|CENTOFANTI, T. - UNIVERSITY OF MARYLAND|
|MCCONNELL, L.L. - UNIVERSITY OF MARYLAND|
|CHANEY, R. - COLLABORATOR|
|BEYER, W.N. - PATUXENT WILDLIFE RESEARCH CENTER|
|ANDRADE, N. - UNIVERSITY OF MARYLAND|
|TORRENTS, A. - UNIVERSITY OF MARYLAND|
|NGUYEN, A. - FORMER ARS EMPLOYEE|
|ANDERSON, M.O. - UNIVERSITY OF MARYLAND|
Submitted to: Environmental Pollution
Publication Type: Peer Reviewed Journal
Publication Acceptance Date: 11/23/2015
Publication Date: 12/21/2015
Citation: Centofanti, T., Andrade, N., Mcconnell, L., Hapeman, C.J., Torrents, A., Breyer, W., Chaney, R.L., Nguyen, A., Anderson, M., Novak, J.S., Jackson, D.M., Jackson, D.S. 2015. Organic amendments for risk mitigation of organochlorine pesticide residues in old orchard soils. Environmental Pollution. 210:182-190.
Interpretive Summary: From 1940’s to the late 1970’s, the use of organochlorine pesticides was quite common, especially in orchards. These pesticides are quite persistent, and in some historical orchards, the soil concentration is high enough for the soil to be a potential risk to terrestrial wildlife. Strategies to mitigate these soils, however, are limited and often quite expensive. Thus, methods need to be developed to treat these soils in place and at the same time decrease the exposure risks. In this laboratory study, several composts and biochar were added to historical orchard soils contaminated with the organochlorine pesticides, DDT and dieldrin, to access the potential exposure risk to earthworms and the potential risk to small animals that eat the worms. In some treatments, grass was added. Results showed that the addition of grass and aged manure decreased the potential risks to the terrestrial food chain. This information will be useful in designing lower cost, effective mitigation approaches for soils contaminated with these pesticides.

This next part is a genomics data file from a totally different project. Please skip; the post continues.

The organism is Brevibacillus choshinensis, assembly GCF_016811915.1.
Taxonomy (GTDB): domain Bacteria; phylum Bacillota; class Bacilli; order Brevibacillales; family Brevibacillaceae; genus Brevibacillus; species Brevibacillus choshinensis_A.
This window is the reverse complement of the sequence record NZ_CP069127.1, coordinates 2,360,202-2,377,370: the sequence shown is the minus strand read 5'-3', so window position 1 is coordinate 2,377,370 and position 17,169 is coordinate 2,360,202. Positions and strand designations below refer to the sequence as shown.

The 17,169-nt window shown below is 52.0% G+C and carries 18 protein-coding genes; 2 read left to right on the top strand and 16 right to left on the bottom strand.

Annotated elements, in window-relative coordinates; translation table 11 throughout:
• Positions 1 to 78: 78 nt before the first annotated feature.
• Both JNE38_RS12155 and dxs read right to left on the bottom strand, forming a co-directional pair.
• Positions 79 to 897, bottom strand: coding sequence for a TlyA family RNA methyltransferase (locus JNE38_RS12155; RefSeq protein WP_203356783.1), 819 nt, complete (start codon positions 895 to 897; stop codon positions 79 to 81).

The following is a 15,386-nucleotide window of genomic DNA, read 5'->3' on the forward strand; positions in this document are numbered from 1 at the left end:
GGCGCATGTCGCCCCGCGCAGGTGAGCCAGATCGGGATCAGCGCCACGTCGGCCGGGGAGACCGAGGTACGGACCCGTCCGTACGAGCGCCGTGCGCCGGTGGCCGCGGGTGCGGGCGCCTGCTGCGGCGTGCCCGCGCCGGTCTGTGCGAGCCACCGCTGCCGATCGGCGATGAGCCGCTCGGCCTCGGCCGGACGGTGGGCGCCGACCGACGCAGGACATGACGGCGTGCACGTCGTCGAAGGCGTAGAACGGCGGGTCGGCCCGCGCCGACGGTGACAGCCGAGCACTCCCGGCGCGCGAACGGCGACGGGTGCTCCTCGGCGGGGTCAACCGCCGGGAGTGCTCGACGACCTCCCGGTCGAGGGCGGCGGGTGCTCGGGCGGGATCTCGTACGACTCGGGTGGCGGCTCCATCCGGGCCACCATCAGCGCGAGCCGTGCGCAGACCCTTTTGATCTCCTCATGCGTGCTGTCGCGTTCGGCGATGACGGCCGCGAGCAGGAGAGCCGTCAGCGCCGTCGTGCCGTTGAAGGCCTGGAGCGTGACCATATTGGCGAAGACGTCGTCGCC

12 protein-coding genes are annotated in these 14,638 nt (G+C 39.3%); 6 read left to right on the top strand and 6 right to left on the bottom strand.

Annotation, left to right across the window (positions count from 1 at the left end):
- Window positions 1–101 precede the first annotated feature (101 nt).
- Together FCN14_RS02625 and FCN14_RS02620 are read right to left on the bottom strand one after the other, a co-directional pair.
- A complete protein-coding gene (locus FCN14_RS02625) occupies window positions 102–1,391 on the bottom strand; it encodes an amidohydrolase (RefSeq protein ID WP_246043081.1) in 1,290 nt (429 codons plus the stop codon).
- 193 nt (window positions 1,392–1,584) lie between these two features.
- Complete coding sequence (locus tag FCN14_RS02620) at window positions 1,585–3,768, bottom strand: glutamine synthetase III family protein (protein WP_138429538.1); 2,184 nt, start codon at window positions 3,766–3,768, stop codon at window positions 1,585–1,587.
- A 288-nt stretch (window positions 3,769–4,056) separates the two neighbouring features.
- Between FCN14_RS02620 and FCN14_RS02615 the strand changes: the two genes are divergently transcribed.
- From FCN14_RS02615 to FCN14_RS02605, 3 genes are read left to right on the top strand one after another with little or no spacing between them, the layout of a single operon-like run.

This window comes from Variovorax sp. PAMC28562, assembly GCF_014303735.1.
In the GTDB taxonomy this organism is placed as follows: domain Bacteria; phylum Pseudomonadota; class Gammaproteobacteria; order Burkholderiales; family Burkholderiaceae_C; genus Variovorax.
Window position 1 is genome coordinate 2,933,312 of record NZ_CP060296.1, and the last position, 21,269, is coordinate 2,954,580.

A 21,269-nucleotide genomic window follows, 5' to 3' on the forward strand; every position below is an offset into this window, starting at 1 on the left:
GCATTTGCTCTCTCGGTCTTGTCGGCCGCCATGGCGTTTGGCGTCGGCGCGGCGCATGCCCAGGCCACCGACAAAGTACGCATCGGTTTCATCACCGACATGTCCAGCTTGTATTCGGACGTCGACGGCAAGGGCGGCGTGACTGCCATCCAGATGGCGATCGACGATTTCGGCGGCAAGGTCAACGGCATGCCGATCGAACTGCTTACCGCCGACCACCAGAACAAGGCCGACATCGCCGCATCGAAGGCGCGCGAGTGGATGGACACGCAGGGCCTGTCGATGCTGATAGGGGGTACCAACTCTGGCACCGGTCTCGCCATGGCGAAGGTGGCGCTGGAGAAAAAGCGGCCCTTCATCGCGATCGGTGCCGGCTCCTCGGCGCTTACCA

Technical Abstract: Performance of compost and biochar amendments for in situ risk mitigation of aged DDT, DDE and dieldrin residues in an old orchard soil was examined. The change in bioavailability of pesticide residues relative to an unamended control soil was assessed using Lumbricus terrestris in 4-L soil microcosms with and without plant cover in a 48-day experiment. The use of aged dairy manure compost and biosolids compost was found to be effective, especially in the planted treatments, at lowering the bioavailability factor (BAF) by 18 to 39%; however, BAF results for DDT in the bare soil treatments were unaffected or increased relative to the control. The US EPA Soil Screening Level approach was used with our measured values. Addition of 10% of the aged dairy manure compost reduced the average hazard quotient values to below 1.0 for DDT+DDE and dieldrin. Results indicate this sustainable approach is appropriate to minimize risks to wildlife in areas of marginal organochlorine pesticide contamination.